"[I]n Martinez v. Mukasey, 519 F.3d 532 (5th Cir. 2008), the United States Court of Appeals for the Fifth Circuit reached a different result than that reached by this Board in Matter of Koljenovic, 25 I&N Dec. 219 (BIA 2010) (LJ. at 6-7). The Fifth Circuit determined that the statutory bar on section 212(h) waiver eligibility, pertaining to any alien who has previously been admitted to the United States as a lawful permanent resident and who, since the date of that admission, has been convicted of an aggravated felony, applies only to aliens who, at the time of their admission, were admitted as lawful permanent residents. The Fifth Circuit found that the section 212(h) bar did not apply to an alien whose status was adjusted to that of lawful permanent resident several years after his admission to this country. We find that the respondent is not precluded from applying for a waiver of inadmissibility because his case is governed by Martinez v. Mukasey, supra. The alien in Martinez v. Mukasey was initially admitted to the United States as a nonimmigrant visitor. In the present case, by contrast, the respondent entered without inspection and had no prior admissions before he adjusted status. Thus, he has never effected an "admission" for purposes of sections 212(h) of the Act, based on the Martinez v. Mukasey rationale. We view the holding in Martinez v. Mukasey as expansive enough to cover the different facts in the case now before us. It follows that, if adjustment of status is not considered an admission, this respondent is not prevented from applying for a waiver of inadmissability pursuant to Martinez v. Mukasey, even if he has been convicted of an aggravated felony. Accordingly, we will sustain the appeal and will remand the record to allow the respondent to demonstrate that he is otherwise eligible for a waiver of inadmissibility under section 212(h) of the Act."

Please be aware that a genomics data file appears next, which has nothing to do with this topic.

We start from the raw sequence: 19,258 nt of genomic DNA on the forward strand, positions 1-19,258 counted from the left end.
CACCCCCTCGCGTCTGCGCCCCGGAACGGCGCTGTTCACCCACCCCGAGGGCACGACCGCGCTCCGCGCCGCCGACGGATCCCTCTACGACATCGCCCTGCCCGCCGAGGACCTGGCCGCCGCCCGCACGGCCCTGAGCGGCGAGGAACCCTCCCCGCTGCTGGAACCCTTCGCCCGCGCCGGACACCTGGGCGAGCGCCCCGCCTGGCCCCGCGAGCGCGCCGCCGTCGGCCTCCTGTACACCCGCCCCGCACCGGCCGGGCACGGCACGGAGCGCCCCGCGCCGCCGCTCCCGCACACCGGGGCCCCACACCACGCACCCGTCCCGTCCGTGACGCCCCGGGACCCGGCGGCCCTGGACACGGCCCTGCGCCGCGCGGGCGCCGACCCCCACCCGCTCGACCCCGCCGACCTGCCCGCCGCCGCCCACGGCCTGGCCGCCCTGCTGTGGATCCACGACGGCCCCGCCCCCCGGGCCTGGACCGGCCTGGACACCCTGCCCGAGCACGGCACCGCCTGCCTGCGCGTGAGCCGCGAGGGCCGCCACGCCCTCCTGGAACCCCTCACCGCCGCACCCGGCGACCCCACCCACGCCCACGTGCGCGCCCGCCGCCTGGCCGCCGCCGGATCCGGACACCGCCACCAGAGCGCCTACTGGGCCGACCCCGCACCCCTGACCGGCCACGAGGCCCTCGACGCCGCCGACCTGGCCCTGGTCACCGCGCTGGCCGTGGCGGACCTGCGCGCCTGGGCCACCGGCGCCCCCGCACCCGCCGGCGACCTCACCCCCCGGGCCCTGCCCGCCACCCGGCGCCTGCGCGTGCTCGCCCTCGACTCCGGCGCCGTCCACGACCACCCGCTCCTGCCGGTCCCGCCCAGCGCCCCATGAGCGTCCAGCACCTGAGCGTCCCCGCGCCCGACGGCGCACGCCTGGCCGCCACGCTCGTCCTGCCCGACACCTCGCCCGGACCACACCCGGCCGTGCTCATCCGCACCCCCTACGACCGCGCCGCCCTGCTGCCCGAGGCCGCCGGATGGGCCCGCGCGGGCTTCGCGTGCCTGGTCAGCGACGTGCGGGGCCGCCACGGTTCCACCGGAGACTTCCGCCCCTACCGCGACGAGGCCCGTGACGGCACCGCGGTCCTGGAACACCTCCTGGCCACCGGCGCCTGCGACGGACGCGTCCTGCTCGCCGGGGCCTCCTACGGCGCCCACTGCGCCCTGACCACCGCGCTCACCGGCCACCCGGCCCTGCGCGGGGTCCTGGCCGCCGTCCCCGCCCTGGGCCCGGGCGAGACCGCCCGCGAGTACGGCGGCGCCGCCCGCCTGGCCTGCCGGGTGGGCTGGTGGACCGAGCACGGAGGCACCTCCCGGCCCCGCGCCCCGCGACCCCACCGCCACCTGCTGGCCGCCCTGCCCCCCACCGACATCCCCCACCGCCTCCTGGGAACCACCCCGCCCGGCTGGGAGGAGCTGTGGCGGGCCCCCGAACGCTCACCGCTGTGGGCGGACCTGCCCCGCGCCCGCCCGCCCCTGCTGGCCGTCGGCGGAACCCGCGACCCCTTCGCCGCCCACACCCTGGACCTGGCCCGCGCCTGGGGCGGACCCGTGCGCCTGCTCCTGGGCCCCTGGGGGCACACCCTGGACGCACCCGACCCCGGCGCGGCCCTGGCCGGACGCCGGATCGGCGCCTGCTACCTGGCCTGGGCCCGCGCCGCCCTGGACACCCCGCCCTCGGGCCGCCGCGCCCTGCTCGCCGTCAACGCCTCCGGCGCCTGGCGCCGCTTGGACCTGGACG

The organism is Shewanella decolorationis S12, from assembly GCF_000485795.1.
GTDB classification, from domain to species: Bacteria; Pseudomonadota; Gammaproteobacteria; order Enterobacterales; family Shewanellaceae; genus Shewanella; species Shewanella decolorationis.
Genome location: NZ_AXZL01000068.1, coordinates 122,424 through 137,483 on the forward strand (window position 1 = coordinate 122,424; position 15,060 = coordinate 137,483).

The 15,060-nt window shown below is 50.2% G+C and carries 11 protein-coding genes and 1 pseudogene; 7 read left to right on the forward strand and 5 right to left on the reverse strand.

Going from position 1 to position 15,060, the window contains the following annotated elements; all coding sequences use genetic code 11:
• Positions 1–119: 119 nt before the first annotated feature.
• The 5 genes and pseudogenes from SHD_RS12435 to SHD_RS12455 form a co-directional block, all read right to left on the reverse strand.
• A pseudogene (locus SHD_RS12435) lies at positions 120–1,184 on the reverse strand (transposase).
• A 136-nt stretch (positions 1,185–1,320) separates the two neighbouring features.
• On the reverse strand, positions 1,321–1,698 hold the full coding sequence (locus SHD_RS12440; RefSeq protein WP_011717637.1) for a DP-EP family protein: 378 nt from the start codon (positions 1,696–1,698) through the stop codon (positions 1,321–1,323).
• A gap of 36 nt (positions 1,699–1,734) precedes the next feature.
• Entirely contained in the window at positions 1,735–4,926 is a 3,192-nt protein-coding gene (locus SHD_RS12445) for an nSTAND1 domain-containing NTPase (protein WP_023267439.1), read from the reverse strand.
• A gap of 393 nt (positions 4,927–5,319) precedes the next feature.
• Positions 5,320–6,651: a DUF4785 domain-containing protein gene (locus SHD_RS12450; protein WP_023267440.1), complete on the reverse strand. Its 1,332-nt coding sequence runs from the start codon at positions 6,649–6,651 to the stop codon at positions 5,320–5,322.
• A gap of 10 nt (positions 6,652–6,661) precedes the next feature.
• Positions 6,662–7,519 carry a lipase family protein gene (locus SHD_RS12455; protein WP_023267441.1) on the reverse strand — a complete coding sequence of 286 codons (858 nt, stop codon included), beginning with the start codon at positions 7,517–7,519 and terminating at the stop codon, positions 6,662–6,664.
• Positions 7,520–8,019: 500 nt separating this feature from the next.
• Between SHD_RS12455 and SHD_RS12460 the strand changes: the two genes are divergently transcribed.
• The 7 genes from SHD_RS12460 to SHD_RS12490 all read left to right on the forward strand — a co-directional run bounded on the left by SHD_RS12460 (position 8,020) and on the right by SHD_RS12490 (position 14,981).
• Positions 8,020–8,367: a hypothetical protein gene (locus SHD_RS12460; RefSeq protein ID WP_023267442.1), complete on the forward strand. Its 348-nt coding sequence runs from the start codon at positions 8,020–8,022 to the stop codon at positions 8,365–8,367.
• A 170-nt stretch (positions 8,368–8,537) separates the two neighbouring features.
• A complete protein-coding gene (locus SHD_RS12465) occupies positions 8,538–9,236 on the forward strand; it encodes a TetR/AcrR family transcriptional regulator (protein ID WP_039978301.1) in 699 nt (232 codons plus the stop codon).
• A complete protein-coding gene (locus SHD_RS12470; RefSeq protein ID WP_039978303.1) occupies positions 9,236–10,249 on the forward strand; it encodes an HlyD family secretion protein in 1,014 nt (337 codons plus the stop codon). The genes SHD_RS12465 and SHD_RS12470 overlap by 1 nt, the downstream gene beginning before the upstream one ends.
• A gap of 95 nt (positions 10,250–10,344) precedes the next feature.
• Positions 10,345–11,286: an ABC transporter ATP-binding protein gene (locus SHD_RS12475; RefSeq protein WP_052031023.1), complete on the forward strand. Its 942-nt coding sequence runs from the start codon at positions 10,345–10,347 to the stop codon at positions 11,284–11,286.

Matter of X-, Oct. 3, 2011.